When it is realized what a working boy's evening means to him through relaxation and recreation, we will see that it is idiocy to put up a tame class in arithmetic against the attractions of "The King of the Wild West" which is holding forth at the theatre in the next block or around the corner. Until we can make our night schools so absorbing that to miss a night would be a misfortune in the boy's mind comparative to the loss of missing the evening at the cheap theatre, we will have to satisfy ourselves with small attendance and meagre results. What must be done first, last and all the time, is to challenge the attention of the boys, even though it is not an easy task by any means. We can set up the most elaborate curriculum, pay high salaries to teachers, have the finest equipment, and fail. Someone must put life and ginger into the work. Someone must study as hard to hold the boys' attention as the managers of the shows do.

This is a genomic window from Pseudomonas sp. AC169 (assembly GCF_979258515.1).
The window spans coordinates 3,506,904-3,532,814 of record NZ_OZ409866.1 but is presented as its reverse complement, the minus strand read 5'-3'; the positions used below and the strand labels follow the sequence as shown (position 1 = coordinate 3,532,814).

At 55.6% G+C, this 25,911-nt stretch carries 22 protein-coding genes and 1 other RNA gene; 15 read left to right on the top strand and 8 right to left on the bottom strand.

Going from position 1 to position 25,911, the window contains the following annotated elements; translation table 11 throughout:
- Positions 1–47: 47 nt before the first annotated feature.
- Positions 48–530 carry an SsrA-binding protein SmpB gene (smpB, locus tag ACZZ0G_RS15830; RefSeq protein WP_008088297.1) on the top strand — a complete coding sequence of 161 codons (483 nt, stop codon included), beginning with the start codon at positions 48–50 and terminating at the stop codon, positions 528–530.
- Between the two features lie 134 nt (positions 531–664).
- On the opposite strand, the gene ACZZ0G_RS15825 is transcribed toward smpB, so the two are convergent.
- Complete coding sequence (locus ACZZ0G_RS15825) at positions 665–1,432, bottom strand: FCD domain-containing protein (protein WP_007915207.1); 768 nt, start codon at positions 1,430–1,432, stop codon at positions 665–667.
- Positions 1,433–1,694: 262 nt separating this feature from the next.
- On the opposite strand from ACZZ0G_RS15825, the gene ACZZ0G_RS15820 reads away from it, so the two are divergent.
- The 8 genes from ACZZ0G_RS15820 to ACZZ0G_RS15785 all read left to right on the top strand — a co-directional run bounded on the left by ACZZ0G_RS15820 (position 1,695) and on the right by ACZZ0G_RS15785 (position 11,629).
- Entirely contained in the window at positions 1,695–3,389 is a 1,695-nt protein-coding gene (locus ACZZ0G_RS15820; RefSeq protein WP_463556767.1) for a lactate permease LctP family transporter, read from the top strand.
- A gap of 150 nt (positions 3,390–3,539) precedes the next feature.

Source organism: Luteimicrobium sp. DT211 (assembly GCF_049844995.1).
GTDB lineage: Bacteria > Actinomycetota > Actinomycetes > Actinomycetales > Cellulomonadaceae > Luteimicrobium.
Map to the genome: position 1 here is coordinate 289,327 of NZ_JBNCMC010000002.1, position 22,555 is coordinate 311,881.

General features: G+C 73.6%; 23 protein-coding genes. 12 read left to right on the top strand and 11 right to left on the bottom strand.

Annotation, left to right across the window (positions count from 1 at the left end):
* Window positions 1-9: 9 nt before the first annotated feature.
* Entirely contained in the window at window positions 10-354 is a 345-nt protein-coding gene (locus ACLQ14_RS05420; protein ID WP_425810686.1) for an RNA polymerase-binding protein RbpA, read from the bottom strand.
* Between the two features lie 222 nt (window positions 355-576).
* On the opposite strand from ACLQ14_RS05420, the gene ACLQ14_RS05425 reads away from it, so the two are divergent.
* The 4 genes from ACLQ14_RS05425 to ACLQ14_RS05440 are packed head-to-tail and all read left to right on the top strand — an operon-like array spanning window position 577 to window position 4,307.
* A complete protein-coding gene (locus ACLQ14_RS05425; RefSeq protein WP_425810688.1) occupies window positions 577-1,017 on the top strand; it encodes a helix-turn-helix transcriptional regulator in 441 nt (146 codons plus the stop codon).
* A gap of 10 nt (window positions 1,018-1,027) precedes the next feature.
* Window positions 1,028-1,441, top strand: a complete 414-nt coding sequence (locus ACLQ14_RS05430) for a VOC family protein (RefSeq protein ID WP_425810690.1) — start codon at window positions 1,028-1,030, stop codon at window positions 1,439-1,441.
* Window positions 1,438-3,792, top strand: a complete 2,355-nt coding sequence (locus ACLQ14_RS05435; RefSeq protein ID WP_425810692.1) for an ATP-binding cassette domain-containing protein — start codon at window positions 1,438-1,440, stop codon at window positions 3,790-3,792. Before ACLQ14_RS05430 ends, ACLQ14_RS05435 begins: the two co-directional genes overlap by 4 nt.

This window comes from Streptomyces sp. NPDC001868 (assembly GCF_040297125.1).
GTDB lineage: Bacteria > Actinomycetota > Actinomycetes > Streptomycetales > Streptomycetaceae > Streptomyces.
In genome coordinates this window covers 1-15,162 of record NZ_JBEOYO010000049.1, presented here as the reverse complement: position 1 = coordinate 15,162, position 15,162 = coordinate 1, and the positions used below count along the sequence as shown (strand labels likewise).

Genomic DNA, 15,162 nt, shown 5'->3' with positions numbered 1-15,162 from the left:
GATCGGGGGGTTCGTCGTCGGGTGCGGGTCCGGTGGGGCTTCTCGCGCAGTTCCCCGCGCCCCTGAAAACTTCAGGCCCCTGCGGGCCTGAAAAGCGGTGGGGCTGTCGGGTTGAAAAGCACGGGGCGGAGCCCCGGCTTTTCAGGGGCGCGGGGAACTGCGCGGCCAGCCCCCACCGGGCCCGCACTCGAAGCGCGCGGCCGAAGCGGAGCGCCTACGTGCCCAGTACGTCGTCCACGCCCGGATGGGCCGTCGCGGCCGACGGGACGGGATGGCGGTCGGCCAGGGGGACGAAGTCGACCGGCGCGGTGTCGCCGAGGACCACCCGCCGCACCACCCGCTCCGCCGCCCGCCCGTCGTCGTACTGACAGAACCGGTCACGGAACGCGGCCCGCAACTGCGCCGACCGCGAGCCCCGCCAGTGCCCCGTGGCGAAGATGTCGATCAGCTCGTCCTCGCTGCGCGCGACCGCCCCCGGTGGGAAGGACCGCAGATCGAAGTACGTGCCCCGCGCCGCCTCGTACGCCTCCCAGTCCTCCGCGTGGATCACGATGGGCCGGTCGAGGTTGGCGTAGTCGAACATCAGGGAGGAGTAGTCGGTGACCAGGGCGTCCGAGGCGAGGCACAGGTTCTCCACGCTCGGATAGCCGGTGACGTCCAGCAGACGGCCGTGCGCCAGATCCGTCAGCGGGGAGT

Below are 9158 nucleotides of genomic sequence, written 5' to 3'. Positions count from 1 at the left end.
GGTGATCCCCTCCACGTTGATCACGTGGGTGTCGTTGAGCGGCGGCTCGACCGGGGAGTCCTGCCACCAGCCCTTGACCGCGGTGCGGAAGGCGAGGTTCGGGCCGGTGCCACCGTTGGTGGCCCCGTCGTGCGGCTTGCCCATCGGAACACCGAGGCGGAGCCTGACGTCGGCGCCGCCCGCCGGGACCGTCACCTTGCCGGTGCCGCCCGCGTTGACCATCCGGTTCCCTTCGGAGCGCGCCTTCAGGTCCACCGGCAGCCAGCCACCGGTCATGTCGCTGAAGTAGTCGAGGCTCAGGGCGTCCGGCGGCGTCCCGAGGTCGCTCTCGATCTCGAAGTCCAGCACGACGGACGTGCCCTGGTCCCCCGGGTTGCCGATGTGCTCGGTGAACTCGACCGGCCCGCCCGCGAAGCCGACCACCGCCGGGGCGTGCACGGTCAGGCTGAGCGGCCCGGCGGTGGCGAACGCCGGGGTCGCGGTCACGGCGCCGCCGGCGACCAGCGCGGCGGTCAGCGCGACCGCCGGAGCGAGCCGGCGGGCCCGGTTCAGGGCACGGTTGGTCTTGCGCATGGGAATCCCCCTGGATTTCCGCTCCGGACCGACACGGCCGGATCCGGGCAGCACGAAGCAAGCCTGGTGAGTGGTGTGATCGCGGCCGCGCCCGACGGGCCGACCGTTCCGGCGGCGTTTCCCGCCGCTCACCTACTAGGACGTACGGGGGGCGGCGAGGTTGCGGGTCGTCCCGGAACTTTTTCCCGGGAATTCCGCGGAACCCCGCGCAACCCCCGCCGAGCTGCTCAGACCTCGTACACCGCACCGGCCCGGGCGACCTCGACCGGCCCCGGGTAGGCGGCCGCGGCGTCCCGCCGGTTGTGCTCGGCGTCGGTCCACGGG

When a boy rises at 6 o'clock on a winter morning, walks from one to two miles to his place of employment, works hard all day, eats a cold lunch, goes home again, and then walks another mile to our building to attend night school, and, moreover, keeps this up three nights a week from October to April and does not miss a night, he is acting on some stimulus other than a consuming desire and passion for geography and spelling. The writer has known many boys working near the Association, who, on account of the long distance from home, would come to the night school and then go home for supper at 9 o'clock. When we protested, they said that it was too far home and they did not wish to miss a night.
Some agency, besides the public schools, must grasp this tremendous proposition of determining the life direction of tens of thousands of boys too old ever to be touched by child labor legislation, and yet young enough to be reached for a higher life and for the Christ life while their minds are yet plastic. They must have general education and then technical industrial instruction perhaps similar to that of the continuation schools of Germany.